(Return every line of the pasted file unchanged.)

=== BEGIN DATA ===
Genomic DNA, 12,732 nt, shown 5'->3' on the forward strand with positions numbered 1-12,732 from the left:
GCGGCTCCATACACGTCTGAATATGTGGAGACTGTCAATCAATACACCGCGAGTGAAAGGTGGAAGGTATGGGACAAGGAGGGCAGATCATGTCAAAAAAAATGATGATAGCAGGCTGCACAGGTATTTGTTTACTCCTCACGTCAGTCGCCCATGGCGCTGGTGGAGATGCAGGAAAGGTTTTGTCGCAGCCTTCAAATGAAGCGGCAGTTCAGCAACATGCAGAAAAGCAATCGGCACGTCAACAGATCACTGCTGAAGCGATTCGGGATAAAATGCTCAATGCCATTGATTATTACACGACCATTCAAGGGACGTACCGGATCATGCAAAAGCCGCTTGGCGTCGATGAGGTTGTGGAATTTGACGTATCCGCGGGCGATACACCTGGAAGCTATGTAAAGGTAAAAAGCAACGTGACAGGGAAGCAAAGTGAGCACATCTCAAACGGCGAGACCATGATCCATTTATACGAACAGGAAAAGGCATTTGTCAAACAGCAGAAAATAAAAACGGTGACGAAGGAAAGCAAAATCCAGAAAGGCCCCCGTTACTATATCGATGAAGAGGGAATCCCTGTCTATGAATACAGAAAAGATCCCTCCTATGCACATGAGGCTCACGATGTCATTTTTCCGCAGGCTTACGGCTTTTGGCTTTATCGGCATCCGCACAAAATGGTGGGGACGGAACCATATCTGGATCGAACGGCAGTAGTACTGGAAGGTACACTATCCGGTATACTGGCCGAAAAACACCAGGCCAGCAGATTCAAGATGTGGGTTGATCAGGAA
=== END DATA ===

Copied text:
Genomic DNA, 12,732 nt, shown 5'->3' on the forward strand with positions numbered 1-12,732 from the left:
GCGGCTCCATACACGTCTGAATATGTGGAGACTGTCAATCAATACACCGCGAGTGAAAGGTGGAAGGTATGGGACAAGGAGGGCAGATCATGTCAAAAAAAATGATGATAGCAGGCTGCACAGGTATTTGTTTACTCCTCACGTCAGTCGCCCATGGCGCTGGTGGAGATGCAGGAAAGGTTTTGTCGCAGCCTTCAAATGAAGCGGCAGTTCAGCAACATGCAGAAAAGCAATCGGCACGTCAACAGATCACTGCTGAAGCGATTCGGGATAAAATGCTCAATGCCATTGATTATTACACGACCATTCAAGGGACGTACCGGATCATGCAAAAGCCGCTTGGCGTCGATGAGGTTGTGGAATTTGACGTATCCGCGGGCGATACACCTGGAAGCTATGTAAAGGTAAAAAGCAACGTGACAGGGAAGCAAAGTGAGCACATCTCAAACGGCGAGACCATGATCCATTTATACGAACAGGAAAAGGCATTTGTCAAACAGCAGAAAATAAAAACGGTGACGAAGGAAAGCAAAATCCAGAAAGGCCCCCGTTACTATATCGATGAAGAGGGAATCCCTGTCTATGAATACAGAAAAGATCCCTCCTATGCACATGAGGCTCACGATGTCATTTTTCCGCAGGCTTACGGCTTTTGGCTTTATCGGCATCCGCACAAAATGGTGGGGACGGAACCATATCTGGATCGAACGGCAGTAGTACTGGAAGGTACACTATCCGGTATACTGGCCGAAAAACACCAGGCCAGCAGATTCAAGATGTGGGTTGATCAGGAA